Workstations

Dell Precision M4800

18 Nov, 2014 By: Art Liddle


Editor's note: This review is part of a Cadalyst Labs Report. Read "Mobile CAD Workstations Priced Under $2,500" to learn how this model compares to the others included in the product roundup.


We last reviewed a Dell mobile workstation in March 2013, when we looked at the Precision M6700, a generously configured, extremely speedy system, with a 17.3" display — and a cost of more than $7,000. With our price limit of $2,500 for this review, we knew we would see something a little different this time around.

System Features

Dell sent us its Precision M4800 mobile workstation, which is smaller and lighter than the M6700. Its off-black magnesium alloy and anodized aluminum case measures 16.4" x 10.7" x 1.5" and weighs 6.8 lbs. The M4800 has a latched lid, which is a nice touch and unique in this roundup. It meets the military standards (MIL-STD-810G) for extreme environmental conditions such as temperature, humidity, vibration, dust, altitude, and shock.

Dell's Precision M4800 mobile workstation offers great performance in a rugged chassis that's light on its feet.
Dell's Precision M4800 mobile workstation offers great performance in a rugged chassis that's light on its feet.

The M4800's UltraSharp FHD (1,920 x 1,080) LED-backlit display (Dell offers resolution up to 3,200 x 1,800), with antiglare matte finish, measures 15.6" diagonally, and carries Dell's premium panel guarantee: there will be zero "bright pixel" defects in the display. It provides a bright, crisp, wide-view image that we've come to expect from Dell. The keyboard includes a dedicated numeric keypad, a multitouch touchpad with three buttons, top and bottom, and a track stick. A pair of speakers is positioned at the back of the deck, near the full-length display hinge.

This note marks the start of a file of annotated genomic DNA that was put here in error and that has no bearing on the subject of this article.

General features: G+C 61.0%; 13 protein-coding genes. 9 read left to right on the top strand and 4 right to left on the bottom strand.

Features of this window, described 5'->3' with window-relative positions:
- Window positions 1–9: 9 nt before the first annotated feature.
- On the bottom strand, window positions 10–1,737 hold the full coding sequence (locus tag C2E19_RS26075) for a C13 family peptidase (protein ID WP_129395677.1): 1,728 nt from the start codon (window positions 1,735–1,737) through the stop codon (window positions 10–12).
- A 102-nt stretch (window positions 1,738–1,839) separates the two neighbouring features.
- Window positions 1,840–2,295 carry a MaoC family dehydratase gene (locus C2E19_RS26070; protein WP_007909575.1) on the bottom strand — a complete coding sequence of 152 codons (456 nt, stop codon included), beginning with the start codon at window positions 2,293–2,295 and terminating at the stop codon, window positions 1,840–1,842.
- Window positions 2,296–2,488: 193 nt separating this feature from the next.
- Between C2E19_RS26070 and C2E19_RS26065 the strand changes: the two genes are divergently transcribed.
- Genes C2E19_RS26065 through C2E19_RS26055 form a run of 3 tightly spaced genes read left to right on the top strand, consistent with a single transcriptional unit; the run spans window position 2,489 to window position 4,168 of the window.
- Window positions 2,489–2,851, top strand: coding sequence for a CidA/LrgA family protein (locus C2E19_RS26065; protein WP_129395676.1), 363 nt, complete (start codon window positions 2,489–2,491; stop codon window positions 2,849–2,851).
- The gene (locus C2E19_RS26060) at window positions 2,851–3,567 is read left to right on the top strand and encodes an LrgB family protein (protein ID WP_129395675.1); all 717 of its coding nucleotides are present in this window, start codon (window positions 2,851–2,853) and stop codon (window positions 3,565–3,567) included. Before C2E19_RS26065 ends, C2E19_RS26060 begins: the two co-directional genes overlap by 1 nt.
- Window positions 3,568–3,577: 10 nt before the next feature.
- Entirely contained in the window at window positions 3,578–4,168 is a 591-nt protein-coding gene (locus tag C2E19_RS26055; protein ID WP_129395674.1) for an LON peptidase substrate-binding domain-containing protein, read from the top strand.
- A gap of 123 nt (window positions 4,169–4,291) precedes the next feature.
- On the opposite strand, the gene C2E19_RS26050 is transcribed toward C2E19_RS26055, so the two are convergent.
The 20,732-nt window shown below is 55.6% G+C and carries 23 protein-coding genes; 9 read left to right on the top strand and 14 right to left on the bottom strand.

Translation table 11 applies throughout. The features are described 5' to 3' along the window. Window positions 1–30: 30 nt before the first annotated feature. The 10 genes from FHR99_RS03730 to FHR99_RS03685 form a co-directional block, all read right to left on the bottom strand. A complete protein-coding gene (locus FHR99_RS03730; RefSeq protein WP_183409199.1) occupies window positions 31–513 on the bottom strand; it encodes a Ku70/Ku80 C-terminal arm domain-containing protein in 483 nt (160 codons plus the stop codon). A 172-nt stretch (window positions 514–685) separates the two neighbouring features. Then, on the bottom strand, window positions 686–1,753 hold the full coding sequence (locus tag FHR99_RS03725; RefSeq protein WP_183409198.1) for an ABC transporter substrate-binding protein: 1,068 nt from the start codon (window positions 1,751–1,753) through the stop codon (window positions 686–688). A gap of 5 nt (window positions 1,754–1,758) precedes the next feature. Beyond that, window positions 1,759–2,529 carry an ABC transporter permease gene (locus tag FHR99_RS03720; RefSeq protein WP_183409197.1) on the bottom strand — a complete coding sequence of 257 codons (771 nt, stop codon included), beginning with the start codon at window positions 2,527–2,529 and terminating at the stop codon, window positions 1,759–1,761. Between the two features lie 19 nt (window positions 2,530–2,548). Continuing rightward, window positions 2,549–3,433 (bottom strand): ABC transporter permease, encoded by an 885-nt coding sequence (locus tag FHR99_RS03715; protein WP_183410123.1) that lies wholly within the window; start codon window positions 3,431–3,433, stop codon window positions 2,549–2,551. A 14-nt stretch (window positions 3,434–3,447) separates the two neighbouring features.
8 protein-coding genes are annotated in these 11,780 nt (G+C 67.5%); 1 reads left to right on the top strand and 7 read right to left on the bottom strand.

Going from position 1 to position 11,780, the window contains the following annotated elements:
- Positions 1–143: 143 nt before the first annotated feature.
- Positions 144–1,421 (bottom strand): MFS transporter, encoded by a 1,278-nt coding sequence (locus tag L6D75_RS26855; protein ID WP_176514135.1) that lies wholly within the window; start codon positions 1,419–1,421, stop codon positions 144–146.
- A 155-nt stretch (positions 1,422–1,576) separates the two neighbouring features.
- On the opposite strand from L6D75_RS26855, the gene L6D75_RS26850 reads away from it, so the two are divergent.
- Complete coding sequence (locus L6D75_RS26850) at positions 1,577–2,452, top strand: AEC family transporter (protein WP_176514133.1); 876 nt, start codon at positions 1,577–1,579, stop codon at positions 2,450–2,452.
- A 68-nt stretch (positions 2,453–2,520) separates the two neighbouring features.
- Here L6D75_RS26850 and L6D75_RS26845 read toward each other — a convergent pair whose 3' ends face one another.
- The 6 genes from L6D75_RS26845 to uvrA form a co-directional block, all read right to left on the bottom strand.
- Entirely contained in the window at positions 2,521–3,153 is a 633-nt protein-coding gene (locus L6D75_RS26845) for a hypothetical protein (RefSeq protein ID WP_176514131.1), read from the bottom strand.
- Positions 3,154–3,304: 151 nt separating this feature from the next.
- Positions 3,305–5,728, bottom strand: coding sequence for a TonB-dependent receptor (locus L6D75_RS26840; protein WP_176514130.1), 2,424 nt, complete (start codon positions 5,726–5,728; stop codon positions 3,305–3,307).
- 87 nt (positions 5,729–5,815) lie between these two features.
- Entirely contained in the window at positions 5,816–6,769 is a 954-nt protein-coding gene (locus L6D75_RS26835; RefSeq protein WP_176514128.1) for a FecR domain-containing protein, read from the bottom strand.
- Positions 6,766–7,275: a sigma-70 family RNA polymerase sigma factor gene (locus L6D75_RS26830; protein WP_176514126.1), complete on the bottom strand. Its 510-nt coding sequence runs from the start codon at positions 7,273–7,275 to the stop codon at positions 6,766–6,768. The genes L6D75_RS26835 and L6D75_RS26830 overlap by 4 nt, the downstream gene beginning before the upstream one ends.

The M4800 includes Intel's Extreme Quad Core (i7-4940XM) mobile CPU. This has four cores and eight threads (virtual processors), as does the processor in each system reviewed. What sets this one apart from the crowd is its 8 MB of level 3 cache memory (the others had 6 MB) and its clock speed of 3.1–4.0 GHz (next fastest was 2.8–3.8 GHz). These advantages paid off when it came time to measure CAD performance.

Dell paired this speedy processor with NVIDIA's Quadro K2100M graphics card (2 GB GDDR5), which we consider the midrange option in this review. The K2100M is the best option available for the Precision M4800.

Dell Precision M4800The M4800 has room for three drives. The first slot is filled with a 256-GB full mini-card solid-state drive for primary file storage. An 8x DVD-ROM drive (read only) sits in the external optical drive bay. This leaves one internal 2.5" drive bay available for another storage device. As for system memory, all four SODIMM sockets are filled with 4-GB DDR3 1,600-MHz DIMMs, for a total of 16 GB. The system can handle a maximum of 32 GB — assuming you're willing to remove the 4-GB DIMMs and replace them with 8-GB sticks.

The Precision M4800 offers lots of connectivity options, including four USB 3.0 ports (one powered), one combination eSATA/USB 2.0 port, one DisplayPort 1.2, one HDMI 1.4 video port, one VGA port, microphone and stereo headphone jacks, a network connector, and a docking port located at the bottom. Note: An Intel dual-band wireless adapter card supporting 802.11ac/a/b/g/n and Bluetooth 4.0 wireless standards was omitted to meet the $2,500 price point; it's a $17.50 option.